IPfolio: What was the implementation process?
It was probably eight months from the time we started to our go-live date. We’re really picky and the flexibility afforded by IPfolio really let us fine-tune it to get exactly what we wanted.
We started by helping the IPfolio implementation team become extremely familiar with our existing QuickBase system. Once they understood it, they started configuring IPfolio using sample data to confirm import and output processes. We regularly met to explain what we liked, what we didn’t like and the changes we wanted.
It was a long process of iterating IPfolio in a non-production environment. Moreover, the IPfolio team did an excellent job in cleaning up our existing QuickBase data, and then transferring to IPfolio.
No project of this magnitude is without it’s hiccups, and the IPfolio team was with us every step of the way, from fine-tuning our instance, to troubleshooting workflows, to fixing issues with our data. Since going live in production, we have also added a completely new module. It’s incredibly useful.
IPfolio: Which module is that?
Internally, we call it the “Brainstorm Front-End” module. It enables my team and me to capture our interactions with the business in terms of initiatives and projects that the business is working on. As we identify potentially patentable subject matter, we can create Invention Disclosure Forms (IDF) connected to initiatives/projects. When talking to the business, we can capture their initiatives, the people involved and the things they are working on. In a moment, we can create an IDF that captures different projects, initiatives and all the relevant details.
IPfolio: With all the customization in the system, was user training difficult?
By the time we went live, the customer success people at IPfolio completely understood our IP management processes here and how we would individually use the system. For the patent team, we had detailed training to walk us through the different processes. It was all very personalized; the training I received as a patent attorney was very different than what the paralegal received.
IPfolio: Who is using IPfolio now?
My team and I are the primary users. The inventor community enters IDFs, which are reviewed by our reviewer community. We also recently created our first executive viewer account and will create more. All my outside counsel and law firm resources have access to it. They regularly login and manage our dockets this way.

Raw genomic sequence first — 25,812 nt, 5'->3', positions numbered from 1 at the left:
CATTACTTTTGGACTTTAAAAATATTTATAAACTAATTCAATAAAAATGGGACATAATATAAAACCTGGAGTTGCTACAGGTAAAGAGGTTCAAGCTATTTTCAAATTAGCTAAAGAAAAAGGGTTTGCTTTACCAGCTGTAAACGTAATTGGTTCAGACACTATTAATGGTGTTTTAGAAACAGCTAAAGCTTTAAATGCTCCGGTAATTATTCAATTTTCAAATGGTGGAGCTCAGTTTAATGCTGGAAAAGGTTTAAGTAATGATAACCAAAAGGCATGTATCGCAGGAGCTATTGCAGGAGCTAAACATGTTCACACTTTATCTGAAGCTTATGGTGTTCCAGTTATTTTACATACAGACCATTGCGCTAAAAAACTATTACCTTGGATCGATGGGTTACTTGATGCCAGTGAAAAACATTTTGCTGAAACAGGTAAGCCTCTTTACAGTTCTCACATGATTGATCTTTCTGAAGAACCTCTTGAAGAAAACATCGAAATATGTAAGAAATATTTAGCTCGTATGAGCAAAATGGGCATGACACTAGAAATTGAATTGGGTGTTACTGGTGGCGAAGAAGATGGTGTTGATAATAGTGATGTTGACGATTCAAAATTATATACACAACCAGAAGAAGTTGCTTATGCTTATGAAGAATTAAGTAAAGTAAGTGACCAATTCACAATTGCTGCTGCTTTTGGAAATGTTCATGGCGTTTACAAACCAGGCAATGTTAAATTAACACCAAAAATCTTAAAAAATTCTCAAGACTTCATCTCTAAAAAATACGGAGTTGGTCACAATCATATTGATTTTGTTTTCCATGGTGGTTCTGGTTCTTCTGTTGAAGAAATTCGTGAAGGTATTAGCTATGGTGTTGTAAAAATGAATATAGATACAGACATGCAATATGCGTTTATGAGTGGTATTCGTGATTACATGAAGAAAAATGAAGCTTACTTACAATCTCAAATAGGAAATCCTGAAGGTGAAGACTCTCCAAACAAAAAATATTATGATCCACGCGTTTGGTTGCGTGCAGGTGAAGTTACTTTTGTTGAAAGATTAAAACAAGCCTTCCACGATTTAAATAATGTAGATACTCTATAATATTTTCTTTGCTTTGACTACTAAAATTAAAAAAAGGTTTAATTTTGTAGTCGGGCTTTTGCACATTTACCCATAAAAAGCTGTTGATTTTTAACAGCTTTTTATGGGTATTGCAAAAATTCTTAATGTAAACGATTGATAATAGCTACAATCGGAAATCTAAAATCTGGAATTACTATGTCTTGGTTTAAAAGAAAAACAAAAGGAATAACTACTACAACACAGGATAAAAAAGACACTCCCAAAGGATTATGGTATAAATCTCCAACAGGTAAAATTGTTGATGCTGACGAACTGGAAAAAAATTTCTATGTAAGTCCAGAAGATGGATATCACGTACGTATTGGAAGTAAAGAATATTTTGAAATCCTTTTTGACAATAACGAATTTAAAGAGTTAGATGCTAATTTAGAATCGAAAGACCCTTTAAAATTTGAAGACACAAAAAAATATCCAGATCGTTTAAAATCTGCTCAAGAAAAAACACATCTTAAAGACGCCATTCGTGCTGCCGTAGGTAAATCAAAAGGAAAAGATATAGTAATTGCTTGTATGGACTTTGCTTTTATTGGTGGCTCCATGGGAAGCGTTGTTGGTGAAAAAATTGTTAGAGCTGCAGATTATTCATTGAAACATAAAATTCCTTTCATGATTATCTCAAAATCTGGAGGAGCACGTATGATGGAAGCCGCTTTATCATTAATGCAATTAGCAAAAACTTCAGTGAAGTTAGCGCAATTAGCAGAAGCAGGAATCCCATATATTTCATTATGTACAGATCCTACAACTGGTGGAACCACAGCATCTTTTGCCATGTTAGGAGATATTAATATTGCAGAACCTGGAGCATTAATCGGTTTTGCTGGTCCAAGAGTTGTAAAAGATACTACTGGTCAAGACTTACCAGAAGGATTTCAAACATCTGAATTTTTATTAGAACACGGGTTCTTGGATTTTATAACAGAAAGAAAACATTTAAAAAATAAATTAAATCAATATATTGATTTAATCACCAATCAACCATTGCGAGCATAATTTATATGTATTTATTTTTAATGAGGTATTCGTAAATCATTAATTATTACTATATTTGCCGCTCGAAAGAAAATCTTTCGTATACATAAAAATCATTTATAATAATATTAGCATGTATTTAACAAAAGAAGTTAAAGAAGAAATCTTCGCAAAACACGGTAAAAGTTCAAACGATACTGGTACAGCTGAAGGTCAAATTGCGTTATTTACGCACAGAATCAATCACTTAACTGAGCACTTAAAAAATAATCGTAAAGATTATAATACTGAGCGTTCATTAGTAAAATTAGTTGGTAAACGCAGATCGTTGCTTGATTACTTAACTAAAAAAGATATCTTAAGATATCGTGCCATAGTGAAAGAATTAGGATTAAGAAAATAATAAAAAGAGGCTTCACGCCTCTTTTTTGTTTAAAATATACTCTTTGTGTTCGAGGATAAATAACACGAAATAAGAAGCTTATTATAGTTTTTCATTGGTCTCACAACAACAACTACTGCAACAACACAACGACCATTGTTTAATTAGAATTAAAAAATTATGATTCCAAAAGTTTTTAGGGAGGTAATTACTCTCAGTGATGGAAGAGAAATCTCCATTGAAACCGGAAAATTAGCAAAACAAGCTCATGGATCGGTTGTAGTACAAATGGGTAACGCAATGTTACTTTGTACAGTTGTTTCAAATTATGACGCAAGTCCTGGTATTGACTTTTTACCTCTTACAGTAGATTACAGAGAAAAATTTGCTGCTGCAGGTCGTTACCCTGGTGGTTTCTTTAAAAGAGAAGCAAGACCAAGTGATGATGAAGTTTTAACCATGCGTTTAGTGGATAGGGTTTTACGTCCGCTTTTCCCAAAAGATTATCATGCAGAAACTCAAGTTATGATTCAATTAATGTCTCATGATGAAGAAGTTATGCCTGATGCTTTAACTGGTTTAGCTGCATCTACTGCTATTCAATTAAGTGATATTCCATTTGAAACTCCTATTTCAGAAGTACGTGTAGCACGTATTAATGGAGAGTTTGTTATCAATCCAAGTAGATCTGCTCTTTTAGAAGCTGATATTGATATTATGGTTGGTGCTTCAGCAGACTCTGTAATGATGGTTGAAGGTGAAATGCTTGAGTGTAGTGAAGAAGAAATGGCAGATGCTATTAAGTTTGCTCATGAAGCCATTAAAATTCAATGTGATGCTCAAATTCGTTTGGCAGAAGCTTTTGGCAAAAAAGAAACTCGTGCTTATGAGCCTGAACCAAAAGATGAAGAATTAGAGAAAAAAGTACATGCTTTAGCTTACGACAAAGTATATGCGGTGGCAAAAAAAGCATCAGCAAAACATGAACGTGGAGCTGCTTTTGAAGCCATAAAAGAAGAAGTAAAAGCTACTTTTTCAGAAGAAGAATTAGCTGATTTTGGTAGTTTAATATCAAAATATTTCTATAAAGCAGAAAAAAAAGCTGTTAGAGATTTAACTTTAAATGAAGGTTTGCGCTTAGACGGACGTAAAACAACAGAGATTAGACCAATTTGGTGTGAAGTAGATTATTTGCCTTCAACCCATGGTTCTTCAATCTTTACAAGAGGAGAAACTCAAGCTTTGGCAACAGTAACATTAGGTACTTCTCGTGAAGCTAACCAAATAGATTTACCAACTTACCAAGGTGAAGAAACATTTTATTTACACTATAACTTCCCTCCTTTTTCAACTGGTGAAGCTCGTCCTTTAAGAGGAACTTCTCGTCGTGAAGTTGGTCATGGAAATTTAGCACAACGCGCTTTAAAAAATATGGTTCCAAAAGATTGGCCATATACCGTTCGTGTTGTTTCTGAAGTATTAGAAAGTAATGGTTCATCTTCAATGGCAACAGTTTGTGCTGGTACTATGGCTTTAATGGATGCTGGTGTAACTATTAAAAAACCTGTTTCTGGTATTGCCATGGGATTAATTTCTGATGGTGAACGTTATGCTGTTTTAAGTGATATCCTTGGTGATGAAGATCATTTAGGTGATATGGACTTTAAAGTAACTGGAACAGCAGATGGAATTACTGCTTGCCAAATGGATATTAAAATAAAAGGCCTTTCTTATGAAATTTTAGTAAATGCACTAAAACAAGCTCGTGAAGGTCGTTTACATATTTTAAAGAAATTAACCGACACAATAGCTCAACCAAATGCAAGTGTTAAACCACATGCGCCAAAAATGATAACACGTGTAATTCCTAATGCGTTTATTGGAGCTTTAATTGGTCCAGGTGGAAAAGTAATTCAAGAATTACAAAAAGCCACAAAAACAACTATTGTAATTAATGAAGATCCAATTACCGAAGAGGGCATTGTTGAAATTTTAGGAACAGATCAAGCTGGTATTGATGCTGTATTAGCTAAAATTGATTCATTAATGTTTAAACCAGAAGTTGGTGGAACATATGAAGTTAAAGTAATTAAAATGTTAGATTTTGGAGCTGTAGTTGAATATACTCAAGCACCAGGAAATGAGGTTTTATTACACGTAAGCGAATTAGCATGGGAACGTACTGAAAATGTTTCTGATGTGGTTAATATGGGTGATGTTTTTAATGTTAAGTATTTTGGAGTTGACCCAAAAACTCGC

In terms of frequency, the patent team lives in IPfolio every day. We receive many invention disclosures every month so inventors are pretty regular users. Reviewers probably log-in twice a month because we have two meetings per month per review team. Paralegals within our outside counsel firms are also frequent users, probably five or six times a week.
IPfolio: What has the feedback been from users?
They really like the interface and our brainstorm front end, and love the speed. Interactions with everyone involved with IP at Intuit are now far more efficient and measurable because they’re tracked. We can show company leaders our activities, such as whom we are engaging with and where IDFs are coming from, in addition to which IDF’s turned into filed patent applications.
IPfolio: How important are the metrics?
We have a lot more now. We can track a lot of activities within the program using a more data friendly toolset. We have greater internal quantitative control of our own processes. The ability for us to gather data on the different work that we do, monitor our own progress and identify opportunities to improve is a huge plus.
IPfolio: Having used IPfolio in production now for six months, how would you describe the impact?
The speed, flexibility, and security have been huge for us. In addition, the ability to get into the weeds on the data to rigorously measure team and company performance in protecting its IP have been key to a great story around the IPfolio rollout and adoption. The depth of insight that you can get is hard to match. The flexibility of IPfolio can be a little overwhelming, but for us it was a strength.
IPfolio: Final questions, how would you describe IPfolio's value in three words to a professional colleague?
Flexible, fast, and secure.
Thanks to Arien to taking the time out from his workday at Intuit’s Mountain View, CA campus to provide some perspective on choosing an IP management system. If you’re interested in learning more from him, he will be one of the speakers at the IPforward 2018 conference in April.